Examples of speakers include TV presenter Adrian Chiles, comedian Jasper Carrott, Goodies actor and TV presenter Bill Oddie, hip-hop and garage musician Mike Skinner, rock musicians Ozzy Osbourne (and all other members of the original Black Sabbath), Roy Wood, Jeff Lynne (ELO founders), Rob Halford (Judas Priest), Barney Greenway (Napalm Death), Dave Pegg (of Fairport Convention and Jethro Tull), broadcaster Les Ross, politician Clare Short, SAS soldier and author John "Brummie" Stokes, and many actresses and actors including Martha Howe-Douglas, Donnaleigh Bailey, Nicolas Woodman, Sarah Smart, John Oliver and Ryan Cartwright.
- ONS (2014). "UK Population Estimates". Official for National Statistics. Archived from the original on 10 August 2014.
- Elmes (2006), p. 130.
- Wells, John (13 June 2011). "The Black Country". John Wells’s phonetic blog. Blogspot. Retrieved 18 May 2014.
I have a terrible confession to make. I can’t reliably distinguish between a Birmingham accent (“Brummie”) and a Black Country accent. Sorry, but that’s the truth.
- Metro reporter (29 August 2003). "Bard spoke loik a Brummie". Evening Standard. Retrieved 24 February 2018.
- Finch, Ellen (27 March 2016). "Shakespeare 'did not' use Midland dialect, claims academic". The Birmingham Post. Retrieved 24 February 2018.
- Eric Partridge (2 May 2006). A Dictionary of Slang and Unconventional English. Routledge. p. 142. ISBN 978-1-134-96365-2.
- Stockdale, Lydia (2 December 2004). "Pig ignorant about the Brummie accent". Birmingham Post. Retrieved 23 May 2010 – via The Free Library.
- Ezard, John (20 January 2003). "Face of the Halifax given a makeover ... and a cockney's voiceover". The Guardian. Retrieved 23 May 2010.
- Handbook of Varieties of English, Mouton de Gruyter, 2004, page 148
- Handbook of Varieties of English, Mouton de Gruyter, 2004, page 151
- Handbook of Varieties of English, Mouton de Gruyter, 2004, pages 145-6
- John Wells, Accents of English, page 364, Cambridge University Press, 1981.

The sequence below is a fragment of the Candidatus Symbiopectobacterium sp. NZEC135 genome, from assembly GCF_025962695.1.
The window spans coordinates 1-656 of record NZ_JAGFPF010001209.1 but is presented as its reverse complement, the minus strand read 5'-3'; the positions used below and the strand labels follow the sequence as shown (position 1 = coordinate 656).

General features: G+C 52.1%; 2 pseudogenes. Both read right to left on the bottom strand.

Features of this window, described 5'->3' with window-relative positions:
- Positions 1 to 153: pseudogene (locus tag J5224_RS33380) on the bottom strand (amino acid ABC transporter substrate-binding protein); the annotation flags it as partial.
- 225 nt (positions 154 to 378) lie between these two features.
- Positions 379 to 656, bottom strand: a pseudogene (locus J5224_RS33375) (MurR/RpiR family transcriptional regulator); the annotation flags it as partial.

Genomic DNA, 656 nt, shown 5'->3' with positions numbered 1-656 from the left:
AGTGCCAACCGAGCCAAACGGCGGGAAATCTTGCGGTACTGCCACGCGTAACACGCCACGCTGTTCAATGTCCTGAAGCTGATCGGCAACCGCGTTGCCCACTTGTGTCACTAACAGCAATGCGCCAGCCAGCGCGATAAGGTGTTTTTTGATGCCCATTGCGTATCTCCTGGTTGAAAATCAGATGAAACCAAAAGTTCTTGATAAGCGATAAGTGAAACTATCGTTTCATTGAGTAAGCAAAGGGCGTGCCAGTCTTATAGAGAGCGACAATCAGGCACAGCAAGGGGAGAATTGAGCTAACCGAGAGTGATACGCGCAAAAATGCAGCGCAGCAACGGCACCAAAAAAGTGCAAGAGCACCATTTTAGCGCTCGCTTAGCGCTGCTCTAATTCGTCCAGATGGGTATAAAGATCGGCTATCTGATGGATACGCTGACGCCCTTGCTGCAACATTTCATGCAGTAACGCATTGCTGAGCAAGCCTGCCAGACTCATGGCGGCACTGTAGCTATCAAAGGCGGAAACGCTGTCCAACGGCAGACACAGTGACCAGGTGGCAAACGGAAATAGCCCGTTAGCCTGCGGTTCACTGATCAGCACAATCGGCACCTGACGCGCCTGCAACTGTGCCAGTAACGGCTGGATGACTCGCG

- Collect Britain Archived 2005-05-21 at the Wayback Machine, Samples of Birmingham speech. (WMA format, with annotations on phonology, lexis and grammar.)
- Birmingham Mail Survey
- BBC (22 September 2014). "Why is the Birmingham accent so difficult to mimic?". BBC News. Retrieved 12 December 2016.
- Clark, Ursula (2004), "The English West Midlands: phonology", in Schneider, Edgar W.; Burridge, Kate; Kortmann, Bernd; Mesthrie, Rajend; Upton, Clive, A handbook of varieties of English, The British Isles, Mouton de Gruyter, pp. 140???, ISBN 3-11-017532-0
- Clark, Urszula (2013), West Midlands English: Birmingham and the Black Country, Edinburgh University Press, ISBN 0748685804
- Elmes, Simon (2006), Talking for Britain: a journey through the voices of a nation, Penguin
- Gimson, Alfred Charles (2014), Cruttenden, Alan, ed., Gimson's Pronunciation of English (8th ed.), Routledge, ISBN 9781444183092
- Thorne, Stephen (2003), Birmingham English: A Sociolinguistic Study, University of Birmingham
- Wells, John C. (1982), Accents of English, Volume 2: The British Isles (pp. i–xx, 279–466), Cambridge University Press, ISBN 0-52128540-2
This article's use of external links may not follow Wikipedia's policies or guidelines. (May 2014) (Learn how and when to remove this template message)
- How to Speak Brummie
- Talk Like A Brummie A wiki-based Birmingham dialect dictionary
- ebrummie.co.uk Dr Steve Thorne's website devoted to the study of Brummie, including a dictionary, MP3 speech samples, discussion of his research on stereotypes, etc.
- Birmingham English sample using a test paragraph including most English sounds: George Mason University Speech Accent Archive. Compare a Dudley (Black Country) sample
- Sounds Familiar? Listen to examples of regional accents and dialects from across the UK on the British Library's 'Sounds Familiar' website
- Why Brummies Why not Birmies? Etymological article by Dr Carl Chinn
- Brummie and Black Country sayings
- Brummie is beautiful BBC News, 28 August 2003
- Brummie is Beautiful! University of Birmingham press release about Dr Steve Thorne's PhD thesis, Birmingham English: A Sociolinguistic Study
- Paul Henry on Benny's accent Noele Gordon and Crossroads Appreciation Society interview
- English Accents and Dialects, British Library : Sue Long, Aubrey Walton, Harry Phillips and Billy Lucas.
- English Accents and Dialects, Warwickshire speakers - William Sewell of Hockley Heath, Mr Calcutt of Aston Cantlow, Mr Duckett of Lighthorne, and Harry Cook of Shipston-on-Stour - show progressive accent change moving south-east from Birmingham across isogloss
- Whoohoo Brummie translator